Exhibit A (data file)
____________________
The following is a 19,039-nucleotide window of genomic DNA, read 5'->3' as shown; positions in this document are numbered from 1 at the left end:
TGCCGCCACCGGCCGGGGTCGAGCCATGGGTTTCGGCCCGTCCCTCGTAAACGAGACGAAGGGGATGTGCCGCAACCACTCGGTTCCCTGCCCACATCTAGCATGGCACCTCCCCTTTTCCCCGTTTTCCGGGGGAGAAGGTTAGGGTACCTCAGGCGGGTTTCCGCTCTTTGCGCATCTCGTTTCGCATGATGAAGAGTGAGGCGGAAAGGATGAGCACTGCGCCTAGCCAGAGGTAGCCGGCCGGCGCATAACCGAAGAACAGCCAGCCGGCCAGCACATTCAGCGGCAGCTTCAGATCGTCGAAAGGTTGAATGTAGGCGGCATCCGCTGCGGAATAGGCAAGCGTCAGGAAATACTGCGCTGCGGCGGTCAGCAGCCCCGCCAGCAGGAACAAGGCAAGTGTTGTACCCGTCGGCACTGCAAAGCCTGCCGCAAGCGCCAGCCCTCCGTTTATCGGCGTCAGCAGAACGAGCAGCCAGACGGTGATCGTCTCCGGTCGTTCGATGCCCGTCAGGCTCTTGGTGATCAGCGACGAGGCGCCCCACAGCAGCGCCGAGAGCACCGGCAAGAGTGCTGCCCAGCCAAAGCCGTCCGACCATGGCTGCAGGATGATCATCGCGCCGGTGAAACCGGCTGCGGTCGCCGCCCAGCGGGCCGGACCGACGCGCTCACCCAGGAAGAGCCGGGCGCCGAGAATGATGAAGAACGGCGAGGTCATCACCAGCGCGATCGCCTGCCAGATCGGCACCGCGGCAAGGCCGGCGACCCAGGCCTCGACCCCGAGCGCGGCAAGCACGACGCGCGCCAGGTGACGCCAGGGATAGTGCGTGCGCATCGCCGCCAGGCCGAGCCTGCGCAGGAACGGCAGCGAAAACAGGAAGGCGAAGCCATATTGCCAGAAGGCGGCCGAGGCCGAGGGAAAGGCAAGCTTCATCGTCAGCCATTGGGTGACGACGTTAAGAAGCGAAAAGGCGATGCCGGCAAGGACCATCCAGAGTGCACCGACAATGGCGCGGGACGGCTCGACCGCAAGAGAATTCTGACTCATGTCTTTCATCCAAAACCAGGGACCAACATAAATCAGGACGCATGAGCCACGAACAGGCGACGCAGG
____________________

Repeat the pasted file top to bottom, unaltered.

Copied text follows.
The following is a 19,039-nucleotide window of genomic DNA, read 5'->3' as shown; positions in this document are numbered from 1 at the left end:
TGCCGCCACCGGCCGGGGTCGAGCCATGGGTTTCGGCCCGTCCCTCGTAAACGAGACGAAGGGGATGTGCCGCAACCACTCGGTTCCCTGCCCACATCTAGCATGGCACCTCCCCTTTTCCCCGTTTTCCGGGGGAGAAGGTTAGGGTACCTCAGGCGGGTTTCCGCTCTTTGCGCATCTCGTTTCGCATGATGAAGAGTGAGGCGGAAAGGATGAGCACTGCGCCTAGCCAGAGGTAGCCGGCCGGCGCATAACCGAAGAACAGCCAGCCGGCCAGCACATTCAGCGGCAGCTTCAGATCGTCGAAAGGTTGAATGTAGGCGGCATCCGCTGCGGAATAGGCAAGCGTCAGGAAATACTGCGCTGCGGCGGTCAGCAGCCCCGCCAGCAGGAACAAGGCAAGTGTTGTACCCGTCGGCACTGCAAAGCCTGCCGCAAGCGCCAGCCCTCCGTTTATCGGCGTCAGCAGAACGAGCAGCCAGACGGTGATCGTCTCCGGTCGTTCGATGCCCGTCAGGCTCTTGGTGATCAGCGACGAGGCGCCCCACAGCAGCGCCGAGAGCACCGGCAAGAGTGCTGCCCAGCCAAAGCCGTCCGACCATGGCTGCAGGATGATCATCGCGCCGGTGAAACCGGCTGCGGTCGCCGCCCAGCGGGCCGGACCGACGCGCTCACCCAGGAAGAGCCGGGCGCCGAGAATGATGAAGAACGGCGAGGTCATCACCAGCGCGATCGCCTGCCAGATCGGCACCGCGGCAAGGCCGGCGACCCAGGCCTCGACCCCGAGCGCGGCAAGCACGACGCGCGCCAGGTGACGCCAGGGATAGTGCGTGCGCATCGCCGCCAGGCCGAGCCTGCGCAGGAACGGCAGCGAAAACAGGAAGGCGAAGCCATATTGCCAGAAGGCGGCCGAGGCCGAGGGAAAGGCAAGCTTCATCGTCAGCCATTGGGTGACGACGTTAAGAAGCGAAAAGGCGATGCCGGCAAGGACCATCCAGAGTGCACCGACAATGGCGCGGGACGGCTCGACCGCAAGAGAATTCTGACTCATGTCTTTCATCCAAAACCAGGGACCAACATAAATCAGGACGCATGAGCCACGAACAGGCGACGCAGG